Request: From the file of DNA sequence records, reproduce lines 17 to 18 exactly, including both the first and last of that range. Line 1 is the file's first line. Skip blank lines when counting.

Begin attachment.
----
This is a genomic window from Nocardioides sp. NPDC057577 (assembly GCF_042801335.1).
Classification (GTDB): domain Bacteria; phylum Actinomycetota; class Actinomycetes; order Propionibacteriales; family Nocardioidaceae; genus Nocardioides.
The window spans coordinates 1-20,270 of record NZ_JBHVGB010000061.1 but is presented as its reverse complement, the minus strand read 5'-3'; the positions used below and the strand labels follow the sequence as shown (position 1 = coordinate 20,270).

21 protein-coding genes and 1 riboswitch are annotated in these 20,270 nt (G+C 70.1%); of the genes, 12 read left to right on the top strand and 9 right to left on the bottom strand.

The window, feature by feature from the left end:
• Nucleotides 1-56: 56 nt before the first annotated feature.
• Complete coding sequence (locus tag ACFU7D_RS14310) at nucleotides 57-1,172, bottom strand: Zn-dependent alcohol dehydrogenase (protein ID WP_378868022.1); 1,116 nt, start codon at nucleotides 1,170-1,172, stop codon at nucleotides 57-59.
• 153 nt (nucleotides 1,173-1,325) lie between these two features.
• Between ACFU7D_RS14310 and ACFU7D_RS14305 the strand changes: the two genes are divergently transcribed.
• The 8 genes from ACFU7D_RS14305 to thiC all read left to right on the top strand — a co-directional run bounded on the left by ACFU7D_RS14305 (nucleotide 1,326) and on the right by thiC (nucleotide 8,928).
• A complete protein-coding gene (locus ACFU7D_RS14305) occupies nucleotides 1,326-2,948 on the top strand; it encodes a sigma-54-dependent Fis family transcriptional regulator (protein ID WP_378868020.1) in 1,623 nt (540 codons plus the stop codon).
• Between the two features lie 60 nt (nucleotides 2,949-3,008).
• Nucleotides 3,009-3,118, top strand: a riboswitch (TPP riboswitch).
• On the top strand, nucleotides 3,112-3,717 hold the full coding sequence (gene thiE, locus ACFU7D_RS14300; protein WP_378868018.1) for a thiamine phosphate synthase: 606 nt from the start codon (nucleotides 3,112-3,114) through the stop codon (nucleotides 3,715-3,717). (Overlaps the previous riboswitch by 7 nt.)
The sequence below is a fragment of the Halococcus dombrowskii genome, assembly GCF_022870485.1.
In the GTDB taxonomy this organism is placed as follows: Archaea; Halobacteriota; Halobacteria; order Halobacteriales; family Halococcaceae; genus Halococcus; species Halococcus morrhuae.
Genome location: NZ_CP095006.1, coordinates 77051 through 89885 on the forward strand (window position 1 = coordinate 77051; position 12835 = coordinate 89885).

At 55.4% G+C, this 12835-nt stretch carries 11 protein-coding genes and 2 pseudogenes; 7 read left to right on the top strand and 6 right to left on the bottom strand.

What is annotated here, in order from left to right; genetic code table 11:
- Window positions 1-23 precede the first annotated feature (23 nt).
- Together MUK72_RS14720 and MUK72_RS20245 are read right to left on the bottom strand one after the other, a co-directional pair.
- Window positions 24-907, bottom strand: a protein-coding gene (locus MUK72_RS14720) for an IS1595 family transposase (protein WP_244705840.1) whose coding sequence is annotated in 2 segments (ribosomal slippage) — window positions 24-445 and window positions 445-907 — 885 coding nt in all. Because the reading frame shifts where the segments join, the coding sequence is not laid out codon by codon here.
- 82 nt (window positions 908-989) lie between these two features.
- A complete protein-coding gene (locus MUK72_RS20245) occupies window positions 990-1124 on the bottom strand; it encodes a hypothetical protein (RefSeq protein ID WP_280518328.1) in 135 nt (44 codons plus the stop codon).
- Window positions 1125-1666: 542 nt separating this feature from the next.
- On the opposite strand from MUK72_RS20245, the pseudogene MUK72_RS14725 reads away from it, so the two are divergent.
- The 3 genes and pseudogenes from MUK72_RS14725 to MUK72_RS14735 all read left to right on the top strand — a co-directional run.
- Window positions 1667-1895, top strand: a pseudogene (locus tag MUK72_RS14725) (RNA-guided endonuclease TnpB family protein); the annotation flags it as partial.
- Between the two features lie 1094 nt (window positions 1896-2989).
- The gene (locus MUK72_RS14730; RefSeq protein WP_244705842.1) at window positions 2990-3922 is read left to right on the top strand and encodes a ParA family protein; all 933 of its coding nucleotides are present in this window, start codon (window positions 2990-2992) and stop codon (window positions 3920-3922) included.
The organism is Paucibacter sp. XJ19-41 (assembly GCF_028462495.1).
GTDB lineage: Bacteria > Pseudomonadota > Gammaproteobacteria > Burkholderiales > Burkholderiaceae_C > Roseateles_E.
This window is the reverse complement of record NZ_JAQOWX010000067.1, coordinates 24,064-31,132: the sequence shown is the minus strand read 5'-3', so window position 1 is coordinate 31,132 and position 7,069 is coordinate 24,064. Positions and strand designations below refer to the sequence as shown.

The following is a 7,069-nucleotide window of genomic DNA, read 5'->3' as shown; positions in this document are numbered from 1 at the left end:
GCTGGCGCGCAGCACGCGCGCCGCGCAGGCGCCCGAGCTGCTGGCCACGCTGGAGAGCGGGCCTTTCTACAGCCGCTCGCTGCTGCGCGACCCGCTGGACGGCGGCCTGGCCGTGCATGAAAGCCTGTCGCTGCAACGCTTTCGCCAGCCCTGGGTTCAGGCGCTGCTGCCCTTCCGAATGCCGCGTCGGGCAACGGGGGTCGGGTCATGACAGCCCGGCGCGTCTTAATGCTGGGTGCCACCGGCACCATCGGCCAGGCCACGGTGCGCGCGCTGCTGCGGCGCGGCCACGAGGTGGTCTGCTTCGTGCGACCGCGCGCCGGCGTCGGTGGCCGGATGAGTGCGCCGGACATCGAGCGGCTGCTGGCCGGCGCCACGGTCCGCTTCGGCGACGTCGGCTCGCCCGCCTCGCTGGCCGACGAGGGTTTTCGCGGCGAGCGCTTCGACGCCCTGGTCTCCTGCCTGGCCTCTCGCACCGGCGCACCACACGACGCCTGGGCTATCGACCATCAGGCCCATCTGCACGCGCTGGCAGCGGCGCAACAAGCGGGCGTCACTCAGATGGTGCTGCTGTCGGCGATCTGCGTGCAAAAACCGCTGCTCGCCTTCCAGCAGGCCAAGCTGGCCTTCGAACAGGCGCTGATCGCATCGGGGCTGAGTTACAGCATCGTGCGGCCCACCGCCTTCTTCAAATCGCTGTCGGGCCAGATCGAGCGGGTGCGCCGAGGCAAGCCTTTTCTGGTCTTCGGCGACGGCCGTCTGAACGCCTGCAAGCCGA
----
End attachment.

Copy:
Genome location: NZ_CP095006.1, coordinates 77051 through 89885 on the forward strand (window position 1 = coordinate 77051; position 12835 = coordinate 89885).

At 55.4% G+C, this 12835-nt stretch carries 11 protein-coding genes and 2 pseudogenes; 7 read left to right on the top strand and 6 right to left on the bottom strand.